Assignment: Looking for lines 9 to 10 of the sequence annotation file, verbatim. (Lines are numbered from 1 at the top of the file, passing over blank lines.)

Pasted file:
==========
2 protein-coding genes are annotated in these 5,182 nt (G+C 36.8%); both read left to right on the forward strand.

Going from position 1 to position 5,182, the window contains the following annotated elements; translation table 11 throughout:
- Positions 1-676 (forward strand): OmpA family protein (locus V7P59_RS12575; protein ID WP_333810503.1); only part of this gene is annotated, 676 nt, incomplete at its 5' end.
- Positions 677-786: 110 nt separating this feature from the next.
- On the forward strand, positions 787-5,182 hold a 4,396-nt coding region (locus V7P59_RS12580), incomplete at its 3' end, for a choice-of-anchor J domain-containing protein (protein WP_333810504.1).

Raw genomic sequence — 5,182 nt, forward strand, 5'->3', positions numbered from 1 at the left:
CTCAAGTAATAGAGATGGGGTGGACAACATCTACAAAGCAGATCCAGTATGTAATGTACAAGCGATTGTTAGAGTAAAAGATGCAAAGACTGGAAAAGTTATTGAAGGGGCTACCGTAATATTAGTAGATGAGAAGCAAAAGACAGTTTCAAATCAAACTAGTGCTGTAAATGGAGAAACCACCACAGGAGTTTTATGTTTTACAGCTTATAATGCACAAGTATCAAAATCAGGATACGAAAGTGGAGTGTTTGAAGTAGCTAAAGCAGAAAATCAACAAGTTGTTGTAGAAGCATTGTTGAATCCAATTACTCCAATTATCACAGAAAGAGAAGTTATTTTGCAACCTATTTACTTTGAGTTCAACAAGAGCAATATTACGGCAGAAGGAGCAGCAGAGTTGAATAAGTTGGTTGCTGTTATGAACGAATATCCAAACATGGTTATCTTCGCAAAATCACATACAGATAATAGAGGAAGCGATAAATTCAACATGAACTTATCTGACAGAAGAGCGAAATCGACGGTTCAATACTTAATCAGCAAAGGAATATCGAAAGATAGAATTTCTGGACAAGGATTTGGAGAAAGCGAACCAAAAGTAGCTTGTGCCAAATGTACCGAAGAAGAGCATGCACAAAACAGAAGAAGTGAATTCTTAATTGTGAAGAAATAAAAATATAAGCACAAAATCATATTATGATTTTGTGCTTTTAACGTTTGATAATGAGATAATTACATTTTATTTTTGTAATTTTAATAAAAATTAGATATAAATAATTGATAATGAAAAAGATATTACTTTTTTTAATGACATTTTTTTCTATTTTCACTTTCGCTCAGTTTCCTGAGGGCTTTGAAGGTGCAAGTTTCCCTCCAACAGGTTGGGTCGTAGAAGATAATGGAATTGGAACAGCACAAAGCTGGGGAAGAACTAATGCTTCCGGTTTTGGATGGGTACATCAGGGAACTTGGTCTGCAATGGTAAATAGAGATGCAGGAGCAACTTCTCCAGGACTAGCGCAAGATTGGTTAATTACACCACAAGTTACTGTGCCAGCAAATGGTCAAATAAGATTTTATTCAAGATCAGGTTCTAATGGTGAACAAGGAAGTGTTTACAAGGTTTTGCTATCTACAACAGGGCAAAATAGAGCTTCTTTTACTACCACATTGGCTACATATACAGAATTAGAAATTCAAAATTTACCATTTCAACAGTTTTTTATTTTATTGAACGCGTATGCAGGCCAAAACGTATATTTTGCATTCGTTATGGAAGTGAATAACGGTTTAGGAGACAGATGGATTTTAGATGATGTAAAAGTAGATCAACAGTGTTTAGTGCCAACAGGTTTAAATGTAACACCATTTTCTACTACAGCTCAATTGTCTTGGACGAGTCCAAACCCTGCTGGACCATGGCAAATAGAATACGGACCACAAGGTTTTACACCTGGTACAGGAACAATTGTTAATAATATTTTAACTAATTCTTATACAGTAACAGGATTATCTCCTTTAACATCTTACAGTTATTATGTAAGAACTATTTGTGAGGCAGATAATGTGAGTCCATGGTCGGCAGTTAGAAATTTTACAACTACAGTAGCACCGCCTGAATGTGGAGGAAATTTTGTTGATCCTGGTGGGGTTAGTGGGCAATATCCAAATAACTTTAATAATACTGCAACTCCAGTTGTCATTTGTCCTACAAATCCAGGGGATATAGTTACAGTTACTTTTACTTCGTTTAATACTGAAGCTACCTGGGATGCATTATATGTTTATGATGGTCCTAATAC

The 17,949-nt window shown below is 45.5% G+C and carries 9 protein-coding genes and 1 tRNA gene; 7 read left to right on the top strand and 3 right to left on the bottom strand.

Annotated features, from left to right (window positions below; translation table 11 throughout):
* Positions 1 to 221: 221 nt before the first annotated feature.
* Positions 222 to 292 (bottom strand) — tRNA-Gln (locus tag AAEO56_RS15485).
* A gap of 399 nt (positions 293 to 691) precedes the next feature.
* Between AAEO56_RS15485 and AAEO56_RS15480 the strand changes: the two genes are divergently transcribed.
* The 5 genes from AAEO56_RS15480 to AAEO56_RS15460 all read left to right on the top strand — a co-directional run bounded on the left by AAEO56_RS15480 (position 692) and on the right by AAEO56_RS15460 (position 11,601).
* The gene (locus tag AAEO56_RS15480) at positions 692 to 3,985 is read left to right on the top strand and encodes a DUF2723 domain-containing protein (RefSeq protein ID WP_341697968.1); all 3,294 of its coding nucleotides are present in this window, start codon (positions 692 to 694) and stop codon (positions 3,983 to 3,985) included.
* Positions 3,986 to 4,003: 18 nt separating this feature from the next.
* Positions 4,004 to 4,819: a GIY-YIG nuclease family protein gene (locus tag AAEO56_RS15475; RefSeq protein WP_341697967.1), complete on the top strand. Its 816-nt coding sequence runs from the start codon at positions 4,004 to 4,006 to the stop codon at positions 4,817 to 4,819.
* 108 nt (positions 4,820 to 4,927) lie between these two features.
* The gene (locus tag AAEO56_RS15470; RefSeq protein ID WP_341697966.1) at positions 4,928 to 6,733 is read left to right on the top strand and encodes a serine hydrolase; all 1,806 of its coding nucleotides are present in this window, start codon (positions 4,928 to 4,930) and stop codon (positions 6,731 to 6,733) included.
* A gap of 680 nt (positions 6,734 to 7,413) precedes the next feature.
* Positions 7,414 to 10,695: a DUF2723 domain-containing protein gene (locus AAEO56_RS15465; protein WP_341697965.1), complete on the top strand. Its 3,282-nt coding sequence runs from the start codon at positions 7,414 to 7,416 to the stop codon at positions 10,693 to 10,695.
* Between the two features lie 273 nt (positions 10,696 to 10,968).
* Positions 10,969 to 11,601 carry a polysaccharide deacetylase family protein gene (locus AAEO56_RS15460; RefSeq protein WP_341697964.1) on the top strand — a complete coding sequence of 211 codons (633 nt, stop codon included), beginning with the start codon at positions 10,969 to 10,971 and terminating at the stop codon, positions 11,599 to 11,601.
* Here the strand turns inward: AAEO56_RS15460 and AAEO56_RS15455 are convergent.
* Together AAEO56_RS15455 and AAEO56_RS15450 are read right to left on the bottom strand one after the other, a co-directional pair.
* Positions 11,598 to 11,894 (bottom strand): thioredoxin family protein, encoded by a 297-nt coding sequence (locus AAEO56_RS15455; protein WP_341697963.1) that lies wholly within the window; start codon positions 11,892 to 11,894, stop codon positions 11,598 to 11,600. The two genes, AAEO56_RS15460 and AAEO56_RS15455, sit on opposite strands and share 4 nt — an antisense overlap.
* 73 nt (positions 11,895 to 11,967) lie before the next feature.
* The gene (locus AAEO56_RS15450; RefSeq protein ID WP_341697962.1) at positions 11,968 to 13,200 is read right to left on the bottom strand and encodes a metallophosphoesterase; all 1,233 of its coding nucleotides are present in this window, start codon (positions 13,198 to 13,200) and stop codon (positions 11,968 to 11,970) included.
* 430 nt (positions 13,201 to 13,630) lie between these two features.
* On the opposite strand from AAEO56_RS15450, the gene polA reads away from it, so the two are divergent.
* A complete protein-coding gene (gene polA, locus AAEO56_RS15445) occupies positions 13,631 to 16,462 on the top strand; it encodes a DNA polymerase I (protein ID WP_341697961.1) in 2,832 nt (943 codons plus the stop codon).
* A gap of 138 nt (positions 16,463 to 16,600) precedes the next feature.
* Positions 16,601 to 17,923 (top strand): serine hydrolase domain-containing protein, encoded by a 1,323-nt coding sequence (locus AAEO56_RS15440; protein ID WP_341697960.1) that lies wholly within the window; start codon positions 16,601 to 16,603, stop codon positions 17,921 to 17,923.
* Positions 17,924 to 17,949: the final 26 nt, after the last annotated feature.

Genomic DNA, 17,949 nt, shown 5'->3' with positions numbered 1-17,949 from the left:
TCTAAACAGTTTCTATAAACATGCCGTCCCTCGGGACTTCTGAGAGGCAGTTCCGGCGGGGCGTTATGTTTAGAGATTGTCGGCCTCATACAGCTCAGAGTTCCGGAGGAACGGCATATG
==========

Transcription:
Annotated features, from left to right (window positions below; translation table 11 throughout):
* Positions 1 to 221: 221 nt before the first annotated feature.